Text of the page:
Council votes on tax relief, driveways, and farm expansion

It was a full house at the Town Council meeting Sept. 12, with all nine councilors and a sizable crowd present.

Councilors voted on committee appointments and passed motions for a tax abatement for volunteer firemen, changes in the streets and sidewalk ordinance, and an expansion of the Farm Heritage Committee (FHC).


Paul Shupenko was appointed to the Calendar House Building committee with no term set.

Councillor Paul Champagne, who is also Chairman of the Calendar House Building Committee, said, “We have interviewed him and found him to be a suitable candidate to replace Mr. [Peter] Freeman.”

Tax relief for firemen

A unanimous vote was made in favor of the Volunteer Tax Abatement Language, a volunteer tax abatement for up to $1,000 for volunteer firemen. It now includes retired volunteer firemen and fire police that have serviced the municipality for a minimum of 25 years.

Driveway aprons

The streets and sidewalks ordinance was presented by Director of Public Works, Keith Hayden. Hayden said that the ordinance would now allow 30 feet of width for residential driveways, but changes had to be made regarding driveway material.

Driveways that are made out of concrete, brick, or pavers have an increased likelihood to damage snow plows, and plows more likely to damage the driveway, which can be costly for the town to repair.

The newly proposed Section C of the ordinance would read: Driveways constructed of concrete, brick or pavers shall have a minimum 2-foot asphalt apron abutting the edge of the road. All driveways currently constructed with these materials and not having an asphalt apron shall be considered in conformance with this ordinance. All new driveways constructed in this manner must apply (sic) to this section.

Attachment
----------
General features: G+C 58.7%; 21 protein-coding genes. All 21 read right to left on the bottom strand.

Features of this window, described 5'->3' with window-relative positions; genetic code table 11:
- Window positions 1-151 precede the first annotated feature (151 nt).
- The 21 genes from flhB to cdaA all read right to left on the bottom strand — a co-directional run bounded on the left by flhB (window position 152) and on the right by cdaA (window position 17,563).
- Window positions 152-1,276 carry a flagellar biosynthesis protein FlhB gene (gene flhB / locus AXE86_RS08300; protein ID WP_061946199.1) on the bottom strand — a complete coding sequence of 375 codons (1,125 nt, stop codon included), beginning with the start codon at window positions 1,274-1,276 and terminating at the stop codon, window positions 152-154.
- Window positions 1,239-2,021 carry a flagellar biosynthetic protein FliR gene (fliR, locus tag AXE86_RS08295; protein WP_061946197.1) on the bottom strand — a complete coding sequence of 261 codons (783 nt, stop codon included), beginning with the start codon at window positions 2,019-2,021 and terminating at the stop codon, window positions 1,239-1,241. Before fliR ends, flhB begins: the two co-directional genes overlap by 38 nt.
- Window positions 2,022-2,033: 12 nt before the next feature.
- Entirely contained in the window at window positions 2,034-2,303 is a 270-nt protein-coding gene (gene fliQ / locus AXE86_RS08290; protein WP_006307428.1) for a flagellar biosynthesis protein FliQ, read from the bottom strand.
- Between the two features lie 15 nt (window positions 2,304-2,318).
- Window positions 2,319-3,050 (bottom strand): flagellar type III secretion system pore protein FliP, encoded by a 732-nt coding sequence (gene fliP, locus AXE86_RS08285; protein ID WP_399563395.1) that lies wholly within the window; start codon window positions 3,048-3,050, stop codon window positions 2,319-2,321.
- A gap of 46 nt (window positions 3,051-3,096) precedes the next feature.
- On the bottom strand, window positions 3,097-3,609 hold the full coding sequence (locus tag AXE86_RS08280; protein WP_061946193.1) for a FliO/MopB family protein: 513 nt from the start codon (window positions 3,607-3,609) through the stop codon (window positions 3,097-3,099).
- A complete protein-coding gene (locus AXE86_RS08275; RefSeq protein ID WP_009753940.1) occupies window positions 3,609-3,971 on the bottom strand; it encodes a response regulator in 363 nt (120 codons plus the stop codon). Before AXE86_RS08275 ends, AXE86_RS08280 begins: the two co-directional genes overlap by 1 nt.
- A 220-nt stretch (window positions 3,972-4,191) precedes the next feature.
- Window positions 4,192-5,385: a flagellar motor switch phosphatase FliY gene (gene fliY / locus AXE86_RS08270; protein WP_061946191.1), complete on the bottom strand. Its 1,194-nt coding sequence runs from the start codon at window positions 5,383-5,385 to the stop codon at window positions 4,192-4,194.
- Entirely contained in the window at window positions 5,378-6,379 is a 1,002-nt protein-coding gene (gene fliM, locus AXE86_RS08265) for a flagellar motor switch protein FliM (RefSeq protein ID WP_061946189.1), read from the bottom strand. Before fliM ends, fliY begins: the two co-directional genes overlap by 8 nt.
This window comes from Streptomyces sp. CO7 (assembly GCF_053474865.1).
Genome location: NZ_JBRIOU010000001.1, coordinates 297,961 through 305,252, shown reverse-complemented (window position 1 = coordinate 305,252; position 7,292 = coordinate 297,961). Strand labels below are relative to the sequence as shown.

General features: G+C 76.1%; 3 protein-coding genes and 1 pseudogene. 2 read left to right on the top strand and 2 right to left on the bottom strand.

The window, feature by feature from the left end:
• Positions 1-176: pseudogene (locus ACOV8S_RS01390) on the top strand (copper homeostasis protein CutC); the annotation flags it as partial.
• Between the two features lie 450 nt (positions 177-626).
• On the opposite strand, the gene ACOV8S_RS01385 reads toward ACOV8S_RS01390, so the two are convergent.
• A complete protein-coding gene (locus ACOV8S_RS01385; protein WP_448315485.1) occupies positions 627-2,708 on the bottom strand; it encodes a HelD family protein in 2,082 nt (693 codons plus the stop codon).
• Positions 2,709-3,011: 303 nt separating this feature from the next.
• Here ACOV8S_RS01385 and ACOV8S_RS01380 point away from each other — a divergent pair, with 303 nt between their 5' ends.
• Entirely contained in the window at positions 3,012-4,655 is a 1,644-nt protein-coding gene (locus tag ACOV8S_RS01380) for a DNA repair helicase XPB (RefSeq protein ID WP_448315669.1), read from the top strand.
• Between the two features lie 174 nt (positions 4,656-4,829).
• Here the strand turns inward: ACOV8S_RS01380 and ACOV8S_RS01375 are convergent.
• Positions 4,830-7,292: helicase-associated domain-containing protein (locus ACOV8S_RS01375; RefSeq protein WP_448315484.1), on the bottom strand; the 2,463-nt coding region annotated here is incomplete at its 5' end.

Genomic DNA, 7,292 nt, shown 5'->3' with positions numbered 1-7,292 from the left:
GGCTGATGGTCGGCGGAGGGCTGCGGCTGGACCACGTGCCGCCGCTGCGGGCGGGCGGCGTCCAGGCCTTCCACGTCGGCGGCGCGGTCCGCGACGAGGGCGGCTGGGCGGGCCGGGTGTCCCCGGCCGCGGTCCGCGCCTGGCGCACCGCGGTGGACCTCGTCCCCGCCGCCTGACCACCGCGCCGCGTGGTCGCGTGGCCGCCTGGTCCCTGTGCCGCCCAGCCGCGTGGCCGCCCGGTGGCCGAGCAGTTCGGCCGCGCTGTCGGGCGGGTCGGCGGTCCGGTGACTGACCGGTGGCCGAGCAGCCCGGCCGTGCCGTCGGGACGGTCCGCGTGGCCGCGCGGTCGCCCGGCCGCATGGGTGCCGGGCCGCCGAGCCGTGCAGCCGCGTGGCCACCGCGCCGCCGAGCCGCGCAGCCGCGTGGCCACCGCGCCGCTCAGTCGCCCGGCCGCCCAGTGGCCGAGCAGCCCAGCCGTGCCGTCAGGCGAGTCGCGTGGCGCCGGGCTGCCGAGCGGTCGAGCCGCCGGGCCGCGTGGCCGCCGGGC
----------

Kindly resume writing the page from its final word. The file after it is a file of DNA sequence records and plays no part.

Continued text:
The ordinance passed with a 9-0 vote.

Farm Heritage

Councillor Ed Pocock III made a motion that 10 sites around town be placed under the jurisdiction of the Farm Heritage Committee (FHC) for maintenance responsibilities. Councillor Dawn Micelli said that she wanted to table the motion. “In my opinion committee members did not have time to digest the information or to have questions answered directly by members of the FHC,” she said.

After much discussion, the council made a vote, passing the motion with a 7-2 vote, with abstentions from Micelli and John Barry.

Trash controversy

During public discussion, controversy arose as residents spoke about a trash pick-up ordinance because many people were upset about the very early hours that trash is collected. Kurt Holyst, an owner of a trash company, apologized to the crowd about the noise complaints they had, especially from residents with homes abutting schools.

“We try not to make noise but with the schools, there is no way one of our trucks is going to go into the school parking lot when there are children there. We have to service the schools on a daily basis. We would never take the risk to go into a school with a large vehicle during school hours,” Holyst said.

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